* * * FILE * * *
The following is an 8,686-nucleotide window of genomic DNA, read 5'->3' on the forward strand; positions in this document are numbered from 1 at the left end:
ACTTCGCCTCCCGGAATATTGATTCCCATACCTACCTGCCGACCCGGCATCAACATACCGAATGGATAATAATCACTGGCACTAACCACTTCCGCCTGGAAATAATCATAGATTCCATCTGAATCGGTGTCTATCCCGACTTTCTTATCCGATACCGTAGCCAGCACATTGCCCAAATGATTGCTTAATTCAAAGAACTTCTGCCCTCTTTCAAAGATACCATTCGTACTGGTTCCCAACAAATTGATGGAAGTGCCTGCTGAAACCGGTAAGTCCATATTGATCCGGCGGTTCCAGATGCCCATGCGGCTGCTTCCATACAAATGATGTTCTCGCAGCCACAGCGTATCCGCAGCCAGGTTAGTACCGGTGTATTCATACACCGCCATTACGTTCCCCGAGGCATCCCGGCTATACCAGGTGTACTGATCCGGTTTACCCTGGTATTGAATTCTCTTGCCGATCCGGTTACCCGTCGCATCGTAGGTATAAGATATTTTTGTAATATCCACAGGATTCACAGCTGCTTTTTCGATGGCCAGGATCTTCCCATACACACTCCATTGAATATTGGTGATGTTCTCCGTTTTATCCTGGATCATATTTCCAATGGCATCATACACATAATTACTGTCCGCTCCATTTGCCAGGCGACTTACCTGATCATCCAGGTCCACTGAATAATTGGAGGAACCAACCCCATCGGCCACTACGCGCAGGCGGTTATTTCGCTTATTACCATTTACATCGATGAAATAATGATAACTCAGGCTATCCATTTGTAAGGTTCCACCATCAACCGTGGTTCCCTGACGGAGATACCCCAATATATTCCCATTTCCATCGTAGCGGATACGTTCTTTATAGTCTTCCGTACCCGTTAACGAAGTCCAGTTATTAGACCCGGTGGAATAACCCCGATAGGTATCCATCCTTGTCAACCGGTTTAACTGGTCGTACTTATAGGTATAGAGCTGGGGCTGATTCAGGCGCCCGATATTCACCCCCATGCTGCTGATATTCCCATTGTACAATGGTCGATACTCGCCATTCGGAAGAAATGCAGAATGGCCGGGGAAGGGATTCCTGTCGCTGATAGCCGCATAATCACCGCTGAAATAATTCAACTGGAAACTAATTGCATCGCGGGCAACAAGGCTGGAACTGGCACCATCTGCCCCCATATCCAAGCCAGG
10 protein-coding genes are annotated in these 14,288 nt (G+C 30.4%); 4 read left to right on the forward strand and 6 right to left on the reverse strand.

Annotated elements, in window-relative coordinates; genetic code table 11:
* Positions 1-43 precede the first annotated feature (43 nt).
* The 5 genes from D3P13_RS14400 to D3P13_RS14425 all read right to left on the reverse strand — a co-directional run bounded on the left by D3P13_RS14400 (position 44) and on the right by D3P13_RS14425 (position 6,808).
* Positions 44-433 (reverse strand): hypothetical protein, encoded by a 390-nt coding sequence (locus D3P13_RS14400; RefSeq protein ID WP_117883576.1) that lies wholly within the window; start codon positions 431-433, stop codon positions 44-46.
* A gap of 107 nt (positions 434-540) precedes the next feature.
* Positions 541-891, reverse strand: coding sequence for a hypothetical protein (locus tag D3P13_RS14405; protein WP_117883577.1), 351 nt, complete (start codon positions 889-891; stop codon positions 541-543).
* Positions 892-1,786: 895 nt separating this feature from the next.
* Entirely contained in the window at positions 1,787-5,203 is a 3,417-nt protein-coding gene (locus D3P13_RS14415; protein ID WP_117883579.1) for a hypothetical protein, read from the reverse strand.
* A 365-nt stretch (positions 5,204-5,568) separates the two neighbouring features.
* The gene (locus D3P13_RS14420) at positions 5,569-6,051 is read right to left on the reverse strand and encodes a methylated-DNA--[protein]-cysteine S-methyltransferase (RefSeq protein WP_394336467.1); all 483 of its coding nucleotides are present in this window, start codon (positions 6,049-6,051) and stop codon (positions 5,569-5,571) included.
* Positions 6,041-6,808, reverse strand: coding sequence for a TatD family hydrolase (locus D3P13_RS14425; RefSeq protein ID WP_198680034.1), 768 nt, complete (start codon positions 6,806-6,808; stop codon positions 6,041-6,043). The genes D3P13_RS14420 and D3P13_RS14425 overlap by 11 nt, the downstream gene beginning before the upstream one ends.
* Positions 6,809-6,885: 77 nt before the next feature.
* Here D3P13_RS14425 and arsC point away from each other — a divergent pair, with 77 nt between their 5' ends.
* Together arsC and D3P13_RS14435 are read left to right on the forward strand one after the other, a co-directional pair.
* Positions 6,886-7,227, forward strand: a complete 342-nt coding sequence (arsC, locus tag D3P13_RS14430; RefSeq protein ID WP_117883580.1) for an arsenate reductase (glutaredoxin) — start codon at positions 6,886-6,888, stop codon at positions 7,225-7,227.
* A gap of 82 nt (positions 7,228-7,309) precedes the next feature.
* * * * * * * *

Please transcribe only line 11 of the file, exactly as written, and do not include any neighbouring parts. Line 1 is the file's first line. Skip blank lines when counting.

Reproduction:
* Entirely contained in the window at positions 1,787-5,203 is a 3,417-nt protein-coding gene (locus D3P13_RS14415; protein ID WP_117883579.1) for a hypothetical protein, read from the reverse strand.